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Blogger-Newspaper Relations

The Wal-Mart/blogger story, and the New York Times getting scooped by its own subject (Hat Tip: InstaProf), has gotten me thinking about my own newspaper-blogger relations, and what newspapers seem to expect from bloggers.

A few months ago, I contacted a reporter for one of the local dailies about what I considered to be either bias or sloppiness in one of her stories. After a somewhat unsatisfactory exchange, I finished off the correspondence by saying that I intended to publish it on the blog for people to judge, and that this was her chance to respond to criticism I was planning to level.

She reacted as though I had sent her electronic anthrax. "Don't publish this; I never intended to participate in your private forum." I shopped around for some opinions, and eventually decided to respect her wishes, not wanting to antagonize people unnecessarily. Still, even now, I have a hard time seeing why a correspondence concerning her very public work should be kept confidential after the fact.

And then, last week, I received an email from a section editor from one of the local dailies ("local" ranging from Ft. Collins to Pueblo) saying that he was canvassing Colorado blogs for story suggestions, There was no request for confidentiality included. I replied with a fairly comprehensive but constructive critique of the paper's reporting on the subjects, with some specific examples. I got back a respectful reply, and he even took the time to correct one criticism I had made.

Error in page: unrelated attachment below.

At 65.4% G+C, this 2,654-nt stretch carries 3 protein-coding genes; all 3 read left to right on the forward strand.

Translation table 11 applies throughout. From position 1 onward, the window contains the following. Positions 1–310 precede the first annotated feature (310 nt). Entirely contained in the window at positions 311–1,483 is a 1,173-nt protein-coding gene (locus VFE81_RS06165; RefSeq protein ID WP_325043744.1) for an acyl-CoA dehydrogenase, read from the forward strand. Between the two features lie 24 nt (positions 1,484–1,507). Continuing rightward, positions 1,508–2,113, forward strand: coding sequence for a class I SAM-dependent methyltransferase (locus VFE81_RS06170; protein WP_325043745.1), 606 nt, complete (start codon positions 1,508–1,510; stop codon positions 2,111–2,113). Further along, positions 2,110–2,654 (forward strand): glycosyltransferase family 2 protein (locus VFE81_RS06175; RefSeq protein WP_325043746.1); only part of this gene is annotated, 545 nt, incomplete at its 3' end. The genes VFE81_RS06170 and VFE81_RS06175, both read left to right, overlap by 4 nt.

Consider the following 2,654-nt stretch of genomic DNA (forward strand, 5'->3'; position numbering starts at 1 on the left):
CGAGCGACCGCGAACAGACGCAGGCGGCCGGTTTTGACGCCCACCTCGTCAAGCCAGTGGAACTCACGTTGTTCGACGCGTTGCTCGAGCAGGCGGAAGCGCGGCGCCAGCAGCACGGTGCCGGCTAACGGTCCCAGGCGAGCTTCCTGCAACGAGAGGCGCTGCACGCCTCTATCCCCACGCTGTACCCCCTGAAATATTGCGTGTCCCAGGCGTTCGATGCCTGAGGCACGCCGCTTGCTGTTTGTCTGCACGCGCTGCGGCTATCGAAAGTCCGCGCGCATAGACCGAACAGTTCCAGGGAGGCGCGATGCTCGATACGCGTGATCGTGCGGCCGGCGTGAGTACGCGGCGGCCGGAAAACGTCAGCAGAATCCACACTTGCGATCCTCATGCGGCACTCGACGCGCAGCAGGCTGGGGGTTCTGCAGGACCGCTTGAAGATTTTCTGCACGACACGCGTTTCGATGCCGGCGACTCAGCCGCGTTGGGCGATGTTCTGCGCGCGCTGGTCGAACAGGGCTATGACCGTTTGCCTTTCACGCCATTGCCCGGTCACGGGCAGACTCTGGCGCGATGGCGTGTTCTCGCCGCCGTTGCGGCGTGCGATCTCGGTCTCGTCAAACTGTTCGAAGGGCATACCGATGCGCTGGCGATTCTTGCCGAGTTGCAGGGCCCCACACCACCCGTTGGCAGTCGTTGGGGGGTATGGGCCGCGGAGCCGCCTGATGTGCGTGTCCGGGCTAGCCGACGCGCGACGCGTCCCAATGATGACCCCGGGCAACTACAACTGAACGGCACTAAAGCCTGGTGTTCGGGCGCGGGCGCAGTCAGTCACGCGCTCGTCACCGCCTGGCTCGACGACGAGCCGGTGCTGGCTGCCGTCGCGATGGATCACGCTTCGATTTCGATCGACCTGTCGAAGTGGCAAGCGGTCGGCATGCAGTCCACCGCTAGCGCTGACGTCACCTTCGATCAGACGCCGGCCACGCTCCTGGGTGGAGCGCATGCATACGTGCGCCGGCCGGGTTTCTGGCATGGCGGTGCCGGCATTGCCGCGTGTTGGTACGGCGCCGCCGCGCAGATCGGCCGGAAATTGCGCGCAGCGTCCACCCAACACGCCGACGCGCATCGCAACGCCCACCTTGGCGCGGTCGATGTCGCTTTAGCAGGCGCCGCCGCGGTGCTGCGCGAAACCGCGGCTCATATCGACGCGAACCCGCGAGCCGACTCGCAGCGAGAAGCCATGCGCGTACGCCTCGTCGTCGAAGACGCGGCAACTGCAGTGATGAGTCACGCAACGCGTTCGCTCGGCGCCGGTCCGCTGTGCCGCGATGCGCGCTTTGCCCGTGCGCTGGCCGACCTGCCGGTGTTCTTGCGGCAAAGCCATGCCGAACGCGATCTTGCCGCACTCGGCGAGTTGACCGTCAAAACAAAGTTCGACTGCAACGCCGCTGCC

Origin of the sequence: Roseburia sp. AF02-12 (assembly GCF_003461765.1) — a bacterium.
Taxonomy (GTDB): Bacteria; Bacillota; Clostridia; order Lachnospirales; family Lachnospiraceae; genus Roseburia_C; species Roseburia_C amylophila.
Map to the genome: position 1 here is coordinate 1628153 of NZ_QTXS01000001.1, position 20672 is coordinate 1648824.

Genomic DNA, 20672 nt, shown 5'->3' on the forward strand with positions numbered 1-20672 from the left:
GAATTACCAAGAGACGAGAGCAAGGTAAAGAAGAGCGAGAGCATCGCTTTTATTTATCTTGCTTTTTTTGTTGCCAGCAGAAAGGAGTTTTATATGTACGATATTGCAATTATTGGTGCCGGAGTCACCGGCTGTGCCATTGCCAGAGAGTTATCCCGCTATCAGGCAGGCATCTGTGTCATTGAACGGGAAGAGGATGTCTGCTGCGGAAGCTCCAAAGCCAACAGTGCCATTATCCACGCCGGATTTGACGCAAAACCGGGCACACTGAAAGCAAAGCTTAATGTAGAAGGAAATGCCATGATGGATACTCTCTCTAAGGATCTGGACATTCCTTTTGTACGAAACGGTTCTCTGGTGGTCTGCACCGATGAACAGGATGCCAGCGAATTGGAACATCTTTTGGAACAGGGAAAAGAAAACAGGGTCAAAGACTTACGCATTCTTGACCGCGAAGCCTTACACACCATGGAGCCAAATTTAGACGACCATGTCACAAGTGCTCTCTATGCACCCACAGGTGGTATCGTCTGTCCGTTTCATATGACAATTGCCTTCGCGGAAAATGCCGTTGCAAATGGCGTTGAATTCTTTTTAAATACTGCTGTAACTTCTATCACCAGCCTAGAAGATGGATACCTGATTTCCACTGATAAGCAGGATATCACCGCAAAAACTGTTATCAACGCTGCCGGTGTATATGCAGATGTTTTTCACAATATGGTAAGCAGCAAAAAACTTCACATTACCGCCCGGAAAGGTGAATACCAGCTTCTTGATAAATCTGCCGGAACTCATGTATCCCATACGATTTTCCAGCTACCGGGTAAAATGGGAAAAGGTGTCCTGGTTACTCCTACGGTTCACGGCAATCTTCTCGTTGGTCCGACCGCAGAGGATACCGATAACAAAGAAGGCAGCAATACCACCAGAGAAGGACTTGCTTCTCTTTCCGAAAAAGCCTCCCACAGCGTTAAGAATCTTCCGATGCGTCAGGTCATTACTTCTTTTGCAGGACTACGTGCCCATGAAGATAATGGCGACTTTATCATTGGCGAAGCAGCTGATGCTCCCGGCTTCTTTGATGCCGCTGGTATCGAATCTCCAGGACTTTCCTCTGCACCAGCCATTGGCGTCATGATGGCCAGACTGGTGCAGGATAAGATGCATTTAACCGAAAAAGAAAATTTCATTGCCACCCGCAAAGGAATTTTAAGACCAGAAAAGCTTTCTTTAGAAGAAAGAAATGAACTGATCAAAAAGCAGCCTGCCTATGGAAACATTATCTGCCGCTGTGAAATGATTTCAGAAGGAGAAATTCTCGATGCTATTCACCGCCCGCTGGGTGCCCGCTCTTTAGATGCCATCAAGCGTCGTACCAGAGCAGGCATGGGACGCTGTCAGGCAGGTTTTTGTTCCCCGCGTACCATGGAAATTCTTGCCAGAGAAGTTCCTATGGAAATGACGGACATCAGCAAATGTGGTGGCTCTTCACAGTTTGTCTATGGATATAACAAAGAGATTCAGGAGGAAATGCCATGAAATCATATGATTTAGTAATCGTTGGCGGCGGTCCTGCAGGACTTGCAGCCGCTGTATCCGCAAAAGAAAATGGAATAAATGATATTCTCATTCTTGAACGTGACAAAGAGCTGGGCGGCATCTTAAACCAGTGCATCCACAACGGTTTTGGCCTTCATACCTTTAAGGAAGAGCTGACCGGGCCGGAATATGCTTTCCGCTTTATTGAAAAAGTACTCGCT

When I told him I'd like to publish it - and let's face it, a major daily asking for advice from bloggers is news - he replied that the whole thing had been off the record and he'd prefer not to let that be known. Although he did say that my critique was my own, and I could publish that as a stand-alone piece. Again, it seems to me this is expecting a courtesy he'd never extend to, say, a mayor who went around calling newsrooms asking, "How'm I doin'?"

Since I agreed to keep these exchanges off the record, I'll continue to do so for these cases. But it seems that the newspapers are expecting a degree of freedom that they'd never extend to other public figures. So from here on out, all bets are off unless they specify and receive agreement up front.

UPDATE: I would like to point out a distinction here. On a couple of occasions, Jim Hughes of the Denver Post has called to interview me for a story about blogging. It never occurred to me then to "scoop" him by running that fact. The two instances cited above are substantially different.

It's not news that a reporter interviews people for a story. That's his job. It is news when a newspaper seeks out bloggers' advice on how to do its job. It's also news when a reporter agrees to discuss her story that's already appeared in print, and answer questions about the topic at hand. After all, she's emailing with a blogger.


Dang, I take a little bit of time off and miss all the good stuff!

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